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Volcano disaster assistance program (VDAP)

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News and Press Release
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Posted
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U.S. AGENCY FOR INTERNATIONAL DEVELOPMENT
BUREAU FOR DEMOCRACY, CONFLICT, AND HUMANITARIAN ASSISTANCE (DCHA)
OFFICE OF U.S. FOREIGN DISASTER ASSISTANCE (OFDA)

OVERVIEW

Since 1980, volcanic activity worldwide has killed more than 29,000 people and displaced more than a million others. On average, approximately 10 eruptions a year cause significant damage and casualties, while major disasters occur several times a decade. Following the 1985 eruption of Nevado del Ruiz volcano in Colombia, which resulted in the deaths of approximately 25,000 people, USAID/OFDA and the U.S. Geological Survey (USGS) established the Volcano Disaster Assistance Program (VDAP). USAID/OFDA-funded and implemented by USGS, VDAP has provided technical assistance to national volcano monitoring organizations since 1986 and serves as the only international rapid-response volcano crisis team in the world. VDAP also contributes to strengthening risk reduction and response capacity in developing countries through the transfer of volcano-monitoring equipment, development of early warning plans, and training in monitoring technology and hazard assessment. To date, VDAP has responded to 24 major crises and worked to build capacity in 12 countries, helping to save tens of thousands of lives and to safeguard property worth hundreds of millions of dollars. USAID/OFDA has provided $13 million to VDAP since its inception, including $1.1 million in FY 2007. The success of VDAP underscores the value of preparedness and long-term international partnerships, establishment and maintenance of national monitoring networks, and availability of technical assistance.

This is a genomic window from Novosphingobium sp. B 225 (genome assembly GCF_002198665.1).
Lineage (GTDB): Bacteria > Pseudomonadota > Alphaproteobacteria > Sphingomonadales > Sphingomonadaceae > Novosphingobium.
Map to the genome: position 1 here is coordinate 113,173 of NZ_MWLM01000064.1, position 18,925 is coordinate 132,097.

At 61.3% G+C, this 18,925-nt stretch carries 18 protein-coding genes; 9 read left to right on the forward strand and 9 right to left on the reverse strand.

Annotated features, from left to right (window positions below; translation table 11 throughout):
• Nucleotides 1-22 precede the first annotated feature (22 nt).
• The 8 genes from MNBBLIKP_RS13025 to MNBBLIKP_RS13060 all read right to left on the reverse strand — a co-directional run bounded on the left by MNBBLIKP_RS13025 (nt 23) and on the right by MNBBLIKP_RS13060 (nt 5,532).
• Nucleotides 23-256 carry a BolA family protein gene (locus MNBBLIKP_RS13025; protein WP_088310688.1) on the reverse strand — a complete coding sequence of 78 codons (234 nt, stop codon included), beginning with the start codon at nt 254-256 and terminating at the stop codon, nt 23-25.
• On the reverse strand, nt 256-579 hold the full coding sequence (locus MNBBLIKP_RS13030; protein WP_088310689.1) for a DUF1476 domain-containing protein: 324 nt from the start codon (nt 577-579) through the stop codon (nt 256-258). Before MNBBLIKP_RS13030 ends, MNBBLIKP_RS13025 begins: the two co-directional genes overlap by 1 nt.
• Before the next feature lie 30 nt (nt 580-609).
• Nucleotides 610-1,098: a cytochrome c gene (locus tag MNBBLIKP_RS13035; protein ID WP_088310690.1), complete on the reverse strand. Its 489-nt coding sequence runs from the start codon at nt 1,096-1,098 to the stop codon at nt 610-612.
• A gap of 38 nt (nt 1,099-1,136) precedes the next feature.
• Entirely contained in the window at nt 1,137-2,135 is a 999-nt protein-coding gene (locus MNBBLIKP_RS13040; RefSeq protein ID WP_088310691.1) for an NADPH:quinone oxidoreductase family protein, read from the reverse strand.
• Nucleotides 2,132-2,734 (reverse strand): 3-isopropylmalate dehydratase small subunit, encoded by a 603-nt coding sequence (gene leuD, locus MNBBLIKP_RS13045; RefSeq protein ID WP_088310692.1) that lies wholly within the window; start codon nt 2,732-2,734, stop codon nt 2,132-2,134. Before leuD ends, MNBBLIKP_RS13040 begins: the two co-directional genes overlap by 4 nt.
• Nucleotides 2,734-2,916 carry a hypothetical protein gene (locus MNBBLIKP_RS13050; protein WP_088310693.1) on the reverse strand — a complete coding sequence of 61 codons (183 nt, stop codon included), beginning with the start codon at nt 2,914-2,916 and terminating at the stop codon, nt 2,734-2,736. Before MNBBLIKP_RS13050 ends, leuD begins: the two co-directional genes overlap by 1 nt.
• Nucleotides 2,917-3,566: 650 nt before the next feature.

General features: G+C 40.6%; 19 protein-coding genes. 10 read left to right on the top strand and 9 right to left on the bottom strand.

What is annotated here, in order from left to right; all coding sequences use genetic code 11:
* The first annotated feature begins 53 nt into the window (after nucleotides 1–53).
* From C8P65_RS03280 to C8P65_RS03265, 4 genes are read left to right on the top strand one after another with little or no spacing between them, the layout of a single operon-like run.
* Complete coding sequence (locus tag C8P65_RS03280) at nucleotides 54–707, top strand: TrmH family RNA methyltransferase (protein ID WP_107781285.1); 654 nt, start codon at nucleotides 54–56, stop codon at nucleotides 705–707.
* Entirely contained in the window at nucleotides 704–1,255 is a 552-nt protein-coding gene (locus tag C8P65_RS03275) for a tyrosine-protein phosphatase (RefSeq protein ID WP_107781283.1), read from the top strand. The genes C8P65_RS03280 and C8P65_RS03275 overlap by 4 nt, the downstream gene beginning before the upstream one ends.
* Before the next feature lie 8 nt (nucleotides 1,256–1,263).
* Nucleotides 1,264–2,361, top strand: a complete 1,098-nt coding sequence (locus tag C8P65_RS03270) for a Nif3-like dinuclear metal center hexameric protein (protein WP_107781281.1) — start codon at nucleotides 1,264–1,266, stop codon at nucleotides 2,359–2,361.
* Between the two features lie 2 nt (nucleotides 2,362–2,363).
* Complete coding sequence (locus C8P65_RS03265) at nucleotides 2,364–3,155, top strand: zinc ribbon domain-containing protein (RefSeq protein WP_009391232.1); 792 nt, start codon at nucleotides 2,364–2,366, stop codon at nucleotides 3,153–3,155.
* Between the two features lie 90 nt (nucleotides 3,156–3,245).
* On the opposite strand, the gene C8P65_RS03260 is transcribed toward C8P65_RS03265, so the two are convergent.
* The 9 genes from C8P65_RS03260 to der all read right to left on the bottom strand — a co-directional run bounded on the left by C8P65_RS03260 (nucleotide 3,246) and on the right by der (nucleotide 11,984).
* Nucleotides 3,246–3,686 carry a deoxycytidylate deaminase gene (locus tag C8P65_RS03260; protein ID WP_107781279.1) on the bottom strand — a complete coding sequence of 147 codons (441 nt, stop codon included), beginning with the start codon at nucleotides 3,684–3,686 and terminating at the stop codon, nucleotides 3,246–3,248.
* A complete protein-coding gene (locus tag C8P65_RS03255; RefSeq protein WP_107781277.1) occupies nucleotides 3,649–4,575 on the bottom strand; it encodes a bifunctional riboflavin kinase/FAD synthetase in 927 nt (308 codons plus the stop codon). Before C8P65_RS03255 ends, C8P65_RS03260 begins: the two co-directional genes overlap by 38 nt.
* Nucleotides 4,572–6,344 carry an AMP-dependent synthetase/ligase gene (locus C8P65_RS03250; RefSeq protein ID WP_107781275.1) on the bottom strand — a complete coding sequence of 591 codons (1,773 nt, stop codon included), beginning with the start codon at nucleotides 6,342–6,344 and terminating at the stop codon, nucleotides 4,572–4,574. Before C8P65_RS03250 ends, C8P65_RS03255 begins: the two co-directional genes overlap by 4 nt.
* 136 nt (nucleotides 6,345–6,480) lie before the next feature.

VDAP Website:http://volcanoes.usgs.gov/About/Where/VDAP/main.html

RESPONDING TO CRISIS IN COLOMBIA

Following the February 2007 eruption of Nevado del Huila Volcano, USAID deployed three VDAP volcanologists to the affected area. The team provided technical training on volcano-monitoring technology, response-related communication contingency plans, and the development and implementation of evacuation plans. On April 18, a second eruption occurred, resulting in a volcanic mudflow, also referred to as a lahar. Relying on the training provided by VDAP during the first visit, INGEOMINAS, a Government of Colombia (GOC) volcano and earthquake monitoring agency, recommended the evacuation of an estimated 5,000 people prior to the eruption. VDAP's assistance in successfully forecasting eruptions and the rapid and timely response of VDAP and the GOC proved integral to saving lives and preventing serious injuries. In April 2007, VDAP returned to Colombia to assist INGEOMINAS in interpreting data on the volcano's activity. VDAP also improved and expanded the monitoring network at the volcano and INGEOMINAS observatory infrastructure in Popayán, Cauca Department.

BUILDING CAPACITY IN INDONESIA

Started in 2004, VDAP's capacity-building project in North Sulawesi, Indonesia, continues to make important advances in strengthening local volcano monitoring, mitigation, and response capacity. In February and March 2008, VDAP conducted training on monitoring volcano-related earthquakes and volcanic gas emissions, established a real-time seismic network, assessed hazards from three 2007 eruptions, and worked with Indonesia's Center of Volcanology and Geologic Hazard Mitigation (CVGHM) to continue building a new volcano observatory in North Sulawesi to monitor the 11 active volcanoes in the region that threaten at least a half million people. Since 2007, CVGHM and VDAP have increased the number of seismic stations monitoring volcanoes from 4 to 14 providing a higher quantity and quality of data about small volcano-related earthquakes that are precursors to eruptions. This information will allow CVGHM to forecast eruptions more accurately and quickly.